Skip to content

Cancer Health Center

Font Size

Postinduction Treatment for Childhood ALL

    Standard Postinduction Treatment Options for Childhood ALL

    Standard treatment options for consolidation/intensification therapy include the following:

    Recommended Related to Cancer

    Overview

    Approximately 1.6 million new cases of cancer are expected to be diagnosed in the United States in 2013.[1] Many patients diagnosed with cancer will eventually require support from a family caregiver. In fact, family caregivers form the foundation of the health care system in the United States, supporting advances in treatment such as multimodality treatment protocols given in outpatient and home settings.[2] Definition: Who Is the Caregiver? Also referred to as informal caregivers, family...

    Read the Overview article > >

    1. Chemotherapy.

    Standard treatment options for maintenance therapy include the following:

    1. Chemotherapy.

    Central nervous system (CNS)-directed therapy is provided during premaintenance chemotherapy by all groups. Some protocols (Children's Oncology Group [COG], St. Jude Children's Research Hospital [SJCRH], and Dana-Farber Cancer Institute [DFCI]) provide ongoing intrathecal chemotherapy during maintenance, while others (Berlin-Frankfurt-Münster [BFM]) do not. (Refer to the CNS-Directed Therapy for Childhood Acute Lymphoblastic Leukemia section of this summary for specific information about central nervous system therapy to prevent CNS relapse in children with ALL who are receiving postinduction therapy.

    Consolidation/Intensification therapy

    Once remission has been achieved, systemic treatment in conjunction with CNS sanctuary therapy follows. The intensity of the postinduction chemotherapy varies considerably depending on risk group assignment, but all patients receive some form of intensification following achievement of remission and before beginning maintenance therapy. Intensification may involve use of the following:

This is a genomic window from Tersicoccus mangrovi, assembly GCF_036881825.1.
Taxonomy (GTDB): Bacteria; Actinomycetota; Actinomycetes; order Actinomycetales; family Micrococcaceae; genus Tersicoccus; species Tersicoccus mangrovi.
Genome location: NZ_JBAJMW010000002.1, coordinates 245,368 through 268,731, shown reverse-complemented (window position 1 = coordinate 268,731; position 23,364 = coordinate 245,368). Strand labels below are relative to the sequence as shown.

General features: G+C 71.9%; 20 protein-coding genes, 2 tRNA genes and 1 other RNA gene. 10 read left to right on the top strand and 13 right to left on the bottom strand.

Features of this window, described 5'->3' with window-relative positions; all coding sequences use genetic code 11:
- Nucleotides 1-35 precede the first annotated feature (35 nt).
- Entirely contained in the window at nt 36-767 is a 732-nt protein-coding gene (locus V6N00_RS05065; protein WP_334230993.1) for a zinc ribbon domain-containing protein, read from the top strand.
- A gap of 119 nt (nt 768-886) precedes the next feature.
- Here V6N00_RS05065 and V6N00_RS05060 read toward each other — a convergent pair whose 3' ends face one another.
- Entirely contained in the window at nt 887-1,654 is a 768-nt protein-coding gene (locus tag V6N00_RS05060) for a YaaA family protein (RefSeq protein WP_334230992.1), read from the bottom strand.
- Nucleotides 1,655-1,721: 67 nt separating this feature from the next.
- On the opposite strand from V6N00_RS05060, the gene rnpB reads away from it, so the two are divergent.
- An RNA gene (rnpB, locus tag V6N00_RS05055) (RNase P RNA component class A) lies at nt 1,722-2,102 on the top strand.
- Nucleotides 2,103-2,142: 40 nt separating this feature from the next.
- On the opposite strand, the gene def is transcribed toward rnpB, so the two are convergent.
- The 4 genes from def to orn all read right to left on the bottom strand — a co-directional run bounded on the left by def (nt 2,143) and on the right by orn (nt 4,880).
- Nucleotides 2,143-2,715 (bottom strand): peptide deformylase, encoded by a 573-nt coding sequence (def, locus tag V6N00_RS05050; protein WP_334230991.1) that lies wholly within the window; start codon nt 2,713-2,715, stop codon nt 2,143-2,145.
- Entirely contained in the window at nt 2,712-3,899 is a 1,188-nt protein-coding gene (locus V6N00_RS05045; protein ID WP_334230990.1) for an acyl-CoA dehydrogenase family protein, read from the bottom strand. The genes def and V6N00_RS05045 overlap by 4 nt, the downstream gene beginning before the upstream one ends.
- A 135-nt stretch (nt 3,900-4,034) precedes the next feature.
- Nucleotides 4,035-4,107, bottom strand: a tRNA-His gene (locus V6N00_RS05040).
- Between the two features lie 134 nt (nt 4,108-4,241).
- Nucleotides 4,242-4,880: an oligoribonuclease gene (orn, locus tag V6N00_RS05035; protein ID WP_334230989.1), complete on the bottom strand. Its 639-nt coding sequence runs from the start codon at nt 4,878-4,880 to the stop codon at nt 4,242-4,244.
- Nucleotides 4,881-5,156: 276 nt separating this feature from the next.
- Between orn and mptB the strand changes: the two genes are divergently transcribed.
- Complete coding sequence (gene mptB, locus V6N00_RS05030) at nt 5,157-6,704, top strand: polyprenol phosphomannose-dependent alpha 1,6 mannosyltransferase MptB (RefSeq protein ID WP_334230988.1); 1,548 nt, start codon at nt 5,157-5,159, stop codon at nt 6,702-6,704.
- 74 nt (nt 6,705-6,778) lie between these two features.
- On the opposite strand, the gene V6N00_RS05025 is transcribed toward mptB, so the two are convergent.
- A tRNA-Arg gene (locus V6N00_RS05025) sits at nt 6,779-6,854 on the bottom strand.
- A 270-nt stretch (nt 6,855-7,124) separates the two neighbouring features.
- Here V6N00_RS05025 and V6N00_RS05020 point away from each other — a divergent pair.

• Intermediate-dose or high-dose methotrexate (1–5 g/m2) with leucovorin rescue or escalating-dose methotrexate without rescue.[1,2,3,4]
    • Drugs similar to those used to achieve remission (reinduction or delayed intensification).[1,5]
    • Different drug combinations with little known cross-resistance to the induction therapy drug combination including cyclophosphamide, cytarabine, and a thiopurine.[6]
    • L-asparaginase for an extended period of time.[4,7]
    • Combinations of the above.[1,8,9]

    Standard-risk ALL

    In children with standard-risk ALL, there has been an attempt to limit exposure to drugs such as anthracyclines and alkylating agents that may be associated with an increased risk of late toxic effects.[10,11,12] For example, regimens utilizing a limited number of courses of intermediate-dose or high-dose methotrexate as consolidation followed by maintenance therapy (without a reinduction phase) have been used with good results for children with standard-risk ALL.[2,3,11] Similarly favorable results for standard-risk patients have been achieved with regimens utilizing multiple doses of L-asparaginase (20–30 weeks) as consolidation, without any postinduction exposure to alkylating agents or anthracyclines.[7,13]

    Evidence (intensification for standard-risk ALL):

    1. Clinical trials conducted in the 1980s and early 1990s demonstrated that the use of delayed intensification improved outcome for children with standard-risk ALL treated with regimens using a BFM backbone.[14,15,16] The delayed intensification phase on such regimens, including those of the COG, consists of a 3-week reinduction (including anthracycline) and reconsolidation containing cyclophosphamide, cytarabine, and 6-thioguanine given approximately 3 months after remission is achieved.[1,14,17]
    2. A Children's Cancer Group study (CCG-1991/COG-1991) for standard-risk ALL utilized dexamethasone for induction and a second delayed intensification phase. This study also compared escalating intravenous (IV) methotrexate in conjunction with vincristine versus a standard maintenance combination including oral methotrexate given during two interim maintenance phases.[18][Level of evidence: 1iiDi]
      • A second delayed intensification phase provided no benefit in patients who were rapid early responders (M1 marrow on day 7).
      • IV methotrexate produced a significant improvement in event-free survival (EFS), which was primarily a result of a decreased incidence of CNS relapse.
      1|2|3|4|5|6|7|8

      Today on WebMD

      Colorectal cancer cells
      A common one in both men and women.
      Lung cancer xray
      See it in pictures, plus read the facts.
       
      sauteed cherry tomatoes
      Fight cancer one plate at a time.
      Ovarian cancer illustration
      Do you know the symptoms?
       
      Jennifer Goodman Linn self-portrait
      Blog
      what is your cancer risk
      HEALTH CHECK
       
      colorectal cancer treatment advances
      Video
      breast cancer overview slideshow
      SLIDESHOW
       
      prostate cancer overview
      SLIDESHOW
      lung cancer overview slideshow
      SLIDESHOW
       
      ovarian cancer overview slideshow
      SLIDESHOW
      Actor Michael Douglas
      Article